Transparency International divided on corruption?
It has been suggested to us that there is currently a fierce debate going on inside TI about the forthcoming index, and the debate hinges on our analysis. We understand that insiders are furious that their veteran methodology for calculating their index has produced a draft table that records Singapore as the fourth "cleanest" country in the world, when many of us know all too well that Singapore is one of the world's most toxic, and fast-growing, tax havens, hoovering up dirty money from all around the world. (This is by no means the only problem jurisdiction: in the last table, noxious tax haven states such as Switzerland, Luxembourg, Hong Kong, the United Kingdom, and others, also crowd right up there as "clean" states.)
In fairness to TI, they have recognised clearly and explicitly that they have a major problem with their CPI, and with the fact that their table analyses individual countries, but not the global picture. A statement accompanying the last CPI says:
"Corruption by high-level public officials in poor countries has an international dimension that implicates the CPI’s top scorers. . . . global financial centres play a pivotal role in allowing corrupt officials to move, hide and invest their illicitly gained wealth. Offshore financing, for example, played a crucial role in the looting of millions from developing countries such as Nigeria and the Philippines, facilitating the misdeeds of corrupt leaders and impoverishing those they governed."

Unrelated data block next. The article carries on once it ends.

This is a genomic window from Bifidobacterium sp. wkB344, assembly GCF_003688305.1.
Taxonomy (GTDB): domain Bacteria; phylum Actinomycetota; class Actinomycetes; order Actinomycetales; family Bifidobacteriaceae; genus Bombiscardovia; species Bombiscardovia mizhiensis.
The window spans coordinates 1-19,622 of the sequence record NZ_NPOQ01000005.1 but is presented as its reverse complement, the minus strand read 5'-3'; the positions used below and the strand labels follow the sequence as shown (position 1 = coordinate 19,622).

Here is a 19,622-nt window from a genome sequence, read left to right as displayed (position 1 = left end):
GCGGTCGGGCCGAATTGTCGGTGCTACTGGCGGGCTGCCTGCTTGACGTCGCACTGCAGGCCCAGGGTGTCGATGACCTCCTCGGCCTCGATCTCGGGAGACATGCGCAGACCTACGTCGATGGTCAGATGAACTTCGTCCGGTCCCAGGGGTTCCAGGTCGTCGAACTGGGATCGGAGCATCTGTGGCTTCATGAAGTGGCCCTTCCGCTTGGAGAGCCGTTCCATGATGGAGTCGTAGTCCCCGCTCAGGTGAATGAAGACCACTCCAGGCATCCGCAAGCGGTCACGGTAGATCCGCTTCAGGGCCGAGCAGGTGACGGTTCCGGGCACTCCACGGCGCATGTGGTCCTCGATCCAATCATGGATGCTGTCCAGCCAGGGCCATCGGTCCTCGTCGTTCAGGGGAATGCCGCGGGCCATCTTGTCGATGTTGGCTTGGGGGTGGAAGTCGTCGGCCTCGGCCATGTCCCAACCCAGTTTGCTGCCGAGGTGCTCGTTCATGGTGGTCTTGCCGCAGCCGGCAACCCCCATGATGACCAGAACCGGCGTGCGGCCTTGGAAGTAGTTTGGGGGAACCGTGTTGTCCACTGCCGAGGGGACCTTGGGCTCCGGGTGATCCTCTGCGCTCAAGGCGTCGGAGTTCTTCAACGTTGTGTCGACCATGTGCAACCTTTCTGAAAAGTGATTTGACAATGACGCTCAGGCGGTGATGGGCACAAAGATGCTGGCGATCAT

Absolutely spot on. And they quote Akere Muna, Vice Chair of Transparency International:
“Criticism by rich countries of corruption in poor ones has little credibility while their financial institutions sit on wealth stolen from the world’s poorest people.”
Well said. But the problem is that journalists and many others are busy people, and they so often simply do not have the time or inclination to read through the blurb accompanying the index. What they want is something that handily enables them to say "Transparency International ranks X as the world's tenth most corrupt country" and then move on. So this ranking, by giving many extremely dirty countries a clean bill of health, does not please us.
There is clearly a big problem here. As our recent article in The American Interest explains, the world is now gearing up for Phase Two in the fight against corruption. And we are pleased that TI is working with us on creating a new Financial Transparency Index. It will take quite a long time to crunch the data to produce this, so it won't be available soon. Click here for more details.